By David Gavan.
[Image: © Geoff MacCormack / Genesis Publications 2013]
“What a terrifically clever idea this is. I am all kinds of shades of green as I didn’t think of it first. Take the two of us and pretend that we went to America, Japan and, wait for it, fucking Russia of all places, me as a rock star and you as a cheerful backing singer and sidekick and then write a book about it. Brilliant! Will you actually be able to get this stuff published, do you think?”
– David Bowie, from the foreword to From Station to Station: Travels with Bowie 1973- 76
Back in January 1973, Geoff MacCormack was selling advertising space for a London construction magazine when he was head-hunted in the most astounding manner. A telephone caller told him (“Forget being asked”) that he was to provide backing vocals and percussion for Ziggy Stardust’s band, the Spiders From Mars, during their forthcoming world tour. The voice on the ‘phone belonged to David Bowie. By the end of the month, MacCormack (along with his camera) was bound for New York with his famously flight-phobic new boss on the opulently appointed SS Canberra.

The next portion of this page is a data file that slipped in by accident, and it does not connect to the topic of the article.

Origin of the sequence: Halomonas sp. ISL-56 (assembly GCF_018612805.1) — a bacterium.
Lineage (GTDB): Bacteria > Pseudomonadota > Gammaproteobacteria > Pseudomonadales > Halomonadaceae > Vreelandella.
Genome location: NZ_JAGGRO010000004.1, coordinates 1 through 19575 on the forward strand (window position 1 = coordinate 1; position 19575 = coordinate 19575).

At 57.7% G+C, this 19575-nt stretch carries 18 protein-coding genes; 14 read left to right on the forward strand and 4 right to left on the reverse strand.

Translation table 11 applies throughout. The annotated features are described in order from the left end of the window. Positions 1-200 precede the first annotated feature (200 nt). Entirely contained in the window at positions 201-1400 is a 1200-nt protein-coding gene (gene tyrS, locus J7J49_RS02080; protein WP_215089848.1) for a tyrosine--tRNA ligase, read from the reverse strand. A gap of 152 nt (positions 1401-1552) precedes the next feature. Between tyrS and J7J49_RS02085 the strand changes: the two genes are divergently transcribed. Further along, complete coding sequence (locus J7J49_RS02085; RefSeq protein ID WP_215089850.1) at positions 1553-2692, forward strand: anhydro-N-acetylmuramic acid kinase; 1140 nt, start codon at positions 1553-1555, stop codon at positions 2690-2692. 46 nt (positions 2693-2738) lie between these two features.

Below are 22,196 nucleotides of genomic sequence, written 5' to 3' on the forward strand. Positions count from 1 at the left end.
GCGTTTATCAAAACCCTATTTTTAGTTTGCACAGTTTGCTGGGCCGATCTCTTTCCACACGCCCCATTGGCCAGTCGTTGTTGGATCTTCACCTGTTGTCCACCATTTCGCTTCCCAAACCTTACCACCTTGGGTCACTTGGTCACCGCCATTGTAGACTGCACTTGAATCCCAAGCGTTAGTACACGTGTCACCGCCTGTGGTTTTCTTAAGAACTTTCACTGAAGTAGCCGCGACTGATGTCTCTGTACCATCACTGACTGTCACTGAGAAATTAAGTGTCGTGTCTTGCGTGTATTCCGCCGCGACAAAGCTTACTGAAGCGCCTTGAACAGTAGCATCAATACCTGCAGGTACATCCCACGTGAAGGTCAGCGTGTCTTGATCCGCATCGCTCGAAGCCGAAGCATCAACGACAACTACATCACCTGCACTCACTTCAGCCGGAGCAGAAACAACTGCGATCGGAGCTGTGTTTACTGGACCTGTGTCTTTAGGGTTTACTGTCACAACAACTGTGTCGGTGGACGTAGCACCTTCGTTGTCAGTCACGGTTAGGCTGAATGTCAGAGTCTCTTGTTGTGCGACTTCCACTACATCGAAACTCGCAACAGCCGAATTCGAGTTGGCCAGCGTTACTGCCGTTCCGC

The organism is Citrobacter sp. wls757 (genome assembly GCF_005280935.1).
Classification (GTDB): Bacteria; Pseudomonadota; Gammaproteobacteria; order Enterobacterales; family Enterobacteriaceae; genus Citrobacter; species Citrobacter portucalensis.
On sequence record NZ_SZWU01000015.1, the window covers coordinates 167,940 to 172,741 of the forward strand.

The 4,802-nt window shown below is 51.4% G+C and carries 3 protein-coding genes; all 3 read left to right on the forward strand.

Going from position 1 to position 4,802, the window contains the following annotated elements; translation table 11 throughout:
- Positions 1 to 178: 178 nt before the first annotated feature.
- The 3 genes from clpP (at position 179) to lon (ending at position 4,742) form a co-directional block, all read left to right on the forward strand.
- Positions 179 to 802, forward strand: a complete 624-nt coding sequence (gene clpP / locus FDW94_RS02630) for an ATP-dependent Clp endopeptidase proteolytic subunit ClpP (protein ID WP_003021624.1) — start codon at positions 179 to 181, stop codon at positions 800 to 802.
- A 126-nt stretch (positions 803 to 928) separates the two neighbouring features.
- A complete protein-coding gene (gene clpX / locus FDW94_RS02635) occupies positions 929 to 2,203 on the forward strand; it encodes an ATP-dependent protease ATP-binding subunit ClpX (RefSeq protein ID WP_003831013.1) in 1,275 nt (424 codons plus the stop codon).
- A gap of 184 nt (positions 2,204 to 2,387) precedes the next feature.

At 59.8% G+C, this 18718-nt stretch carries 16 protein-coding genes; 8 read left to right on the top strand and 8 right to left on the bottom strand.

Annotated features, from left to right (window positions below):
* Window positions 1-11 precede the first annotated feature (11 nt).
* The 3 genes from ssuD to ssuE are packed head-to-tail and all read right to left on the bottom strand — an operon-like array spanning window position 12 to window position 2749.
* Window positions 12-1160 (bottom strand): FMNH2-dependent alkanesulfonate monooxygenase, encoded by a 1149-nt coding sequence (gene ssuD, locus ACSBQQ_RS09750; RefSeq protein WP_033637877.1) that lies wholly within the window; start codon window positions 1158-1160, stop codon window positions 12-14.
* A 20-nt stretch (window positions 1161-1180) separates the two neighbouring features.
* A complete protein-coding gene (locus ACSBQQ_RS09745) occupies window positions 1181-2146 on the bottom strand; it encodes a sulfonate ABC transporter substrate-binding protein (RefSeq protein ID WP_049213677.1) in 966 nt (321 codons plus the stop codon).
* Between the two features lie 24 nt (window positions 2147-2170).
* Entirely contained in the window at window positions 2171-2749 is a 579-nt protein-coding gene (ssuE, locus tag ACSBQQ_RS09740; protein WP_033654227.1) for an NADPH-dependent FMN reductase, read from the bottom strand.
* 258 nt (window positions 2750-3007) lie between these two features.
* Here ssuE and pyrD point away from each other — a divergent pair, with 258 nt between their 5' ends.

“If that wasn’t cool enough,” he recalls, “David wasn’t keen to fly, so we travelled to America, Japan and Russia by road, sea, and rail, which was an absolute bonus. The week-long cruise to New York was as un-rock ‘n’ roll as it gets, so we’d kill the boredom by dressing for dinner, getting blotto, and chatting with our fellow passengers. During dinner we’d do our Oscar Wilde and Bosie routine: I’d ask David, ‘More vegetables, my dear Oscar?’ And he’d roll his eyes disdainfully and say, ‘I find vegetables so very vulgar.’ Obviously, we stood out a bit!